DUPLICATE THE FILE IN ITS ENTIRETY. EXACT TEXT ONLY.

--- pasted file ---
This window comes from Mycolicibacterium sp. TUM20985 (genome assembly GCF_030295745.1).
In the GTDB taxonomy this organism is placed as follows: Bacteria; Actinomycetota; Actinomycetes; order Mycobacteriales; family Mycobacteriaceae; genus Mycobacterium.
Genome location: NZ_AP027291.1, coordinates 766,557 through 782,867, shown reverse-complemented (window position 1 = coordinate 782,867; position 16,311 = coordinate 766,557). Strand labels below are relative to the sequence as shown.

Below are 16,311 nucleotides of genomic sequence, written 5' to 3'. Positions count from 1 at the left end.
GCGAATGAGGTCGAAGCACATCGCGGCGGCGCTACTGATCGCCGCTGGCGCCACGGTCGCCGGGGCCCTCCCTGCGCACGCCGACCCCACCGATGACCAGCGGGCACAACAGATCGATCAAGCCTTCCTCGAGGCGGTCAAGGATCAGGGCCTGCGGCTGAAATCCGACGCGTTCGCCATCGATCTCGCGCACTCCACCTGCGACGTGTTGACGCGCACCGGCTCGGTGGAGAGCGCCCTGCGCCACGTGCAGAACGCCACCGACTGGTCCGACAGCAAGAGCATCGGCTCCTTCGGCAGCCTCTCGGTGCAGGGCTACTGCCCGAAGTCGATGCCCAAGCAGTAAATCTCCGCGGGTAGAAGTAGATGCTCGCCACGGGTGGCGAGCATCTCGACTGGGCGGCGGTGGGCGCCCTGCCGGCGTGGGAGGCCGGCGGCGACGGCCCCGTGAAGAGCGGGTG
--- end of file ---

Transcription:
This window comes from Mycolicibacterium sp. TUM20985 (genome assembly GCF_030295745.1).
In the GTDB taxonomy this organism is placed as follows: Bacteria; Actinomycetota; Actinomycetes; order Mycobacteriales; family Mycobacteriaceae; genus Mycobacterium.
Genome location: NZ_AP027291.1, coordinates 766,557 through 782,867, shown reverse-complemented (window position 1 = coordinate 782,867; position 16,311 = coordinate 766,557). Strand labels below are relative to the sequence as shown.

Below are 16,311 nucleotides of genomic sequence, written 5' to 3'. Positions count from 1 at the left end.
GCGAATGAGGTCGAAGCACATCGCGGCGGCGCTACTGATCGCCGCTGGCGCCACGGTCGCCGGGGCCCTCCCTGCGCACGCCGACCCCACCGATGACCAGCGGGCACAACAGATCGATCAAGCCTTCCTCGAGGCGGTCAAGGATCAGGGCCTGCGGCTGAAATCCGACGCGTTCGCCATCGATCTCGCGCACTCCACCTGCGACGTGTTGACGCGCACCGGCTCGGTGGAGAGCGCCCTGCGCCACGTGCAGAACGCCACCGACTGGTCCGACAGCAAGAGCATCGGCTCCTTCGGCAGCCTCTCGGTGCAGGGCTACTGCCCGAAGTCGATGCCCAAGCAGTAAATCTCCGCGGGTAGAAGTAGATGCTCGCCACGGGTGGCGAGCATCTCGACTGGGCGGCGGTGGGCGCCCTGCCGGCGTGGGAGGCCGGCGGCGACGGCCCCGTGAAGAGCGGGTG